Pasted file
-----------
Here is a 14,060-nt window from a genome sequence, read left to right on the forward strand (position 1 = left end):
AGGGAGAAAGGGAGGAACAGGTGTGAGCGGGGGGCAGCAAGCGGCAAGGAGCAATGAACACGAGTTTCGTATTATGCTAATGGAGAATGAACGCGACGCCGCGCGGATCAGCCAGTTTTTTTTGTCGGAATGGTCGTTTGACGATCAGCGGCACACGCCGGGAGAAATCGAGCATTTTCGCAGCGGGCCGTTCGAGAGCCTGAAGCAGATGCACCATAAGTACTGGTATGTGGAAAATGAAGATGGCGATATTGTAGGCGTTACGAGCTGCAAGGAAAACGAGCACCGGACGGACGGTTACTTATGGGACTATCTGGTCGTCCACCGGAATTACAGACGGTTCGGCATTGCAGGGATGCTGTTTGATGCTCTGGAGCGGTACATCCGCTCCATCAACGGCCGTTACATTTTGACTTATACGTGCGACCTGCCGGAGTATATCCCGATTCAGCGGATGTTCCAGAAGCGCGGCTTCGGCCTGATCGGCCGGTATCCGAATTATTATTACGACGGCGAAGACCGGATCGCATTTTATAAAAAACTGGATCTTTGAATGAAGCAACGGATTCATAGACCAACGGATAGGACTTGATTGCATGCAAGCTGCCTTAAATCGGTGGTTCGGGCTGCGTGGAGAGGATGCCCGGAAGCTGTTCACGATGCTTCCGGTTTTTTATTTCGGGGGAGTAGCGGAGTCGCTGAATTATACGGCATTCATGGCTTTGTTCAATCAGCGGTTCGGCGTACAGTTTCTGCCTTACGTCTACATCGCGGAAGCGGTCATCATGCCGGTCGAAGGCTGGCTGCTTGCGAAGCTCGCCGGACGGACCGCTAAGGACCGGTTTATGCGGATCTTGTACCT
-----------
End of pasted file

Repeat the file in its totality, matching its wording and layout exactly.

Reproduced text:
Here is a 14,060-nt window from a genome sequence, read left to right on the forward strand (position 1 = left end):
AGGGAGAAAGGGAGGAACAGGTGTGAGCGGGGGGCAGCAAGCGGCAAGGAGCAATGAACACGAGTTTCGTATTATGCTAATGGAGAATGAACGCGACGCCGCGCGGATCAGCCAGTTTTTTTTGTCGGAATGGTCGTTTGACGATCAGCGGCACACGCCGGGAGAAATCGAGCATTTTCGCAGCGGGCCGTTCGAGAGCCTGAAGCAGATGCACCATAAGTACTGGTATGTGGAAAATGAAGATGGCGATATTGTAGGCGTTACGAGCTGCAAGGAAAACGAGCACCGGACGGACGGTTACTTATGGGACTATCTGGTCGTCCACCGGAATTACAGACGGTTCGGCATTGCAGGGATGCTGTTTGATGCTCTGGAGCGGTACATCCGCTCCATCAACGGCCGTTACATTTTGACTTATACGTGCGACCTGCCGGAGTATATCCCGATTCAGCGGATGTTCCAGAAGCGCGGCTTCGGCCTGATCGGCCGGTATCCGAATTATTATTACGACGGCGAAGACCGGATCGCATTTTATAAAAAACTGGATCTTTGAATGAAGCAACGGATTCATAGACCAACGGATAGGACTTGATTGCATGCAAGCTGCCTTAAATCGGTGGTTCGGGCTGCGTGGAGAGGATGCCCGGAAGCTGTTCACGATGCTTCCGGTTTTTTATTTCGGGGGAGTAGCGGAGTCGCTGAATTATACGGCATTCATGGCTTTGTTCAATCAGCGGTTCGGCGTACAGTTTCTGCCTTACGTCTACATCGCGGAAGCGGTCATCATGCCGGTCGAAGGCTGGCTGCTTGCGAAGCTCGCCGGACGGACCGCTAAGGACCGGTTTATGCGGATCTTGTACCT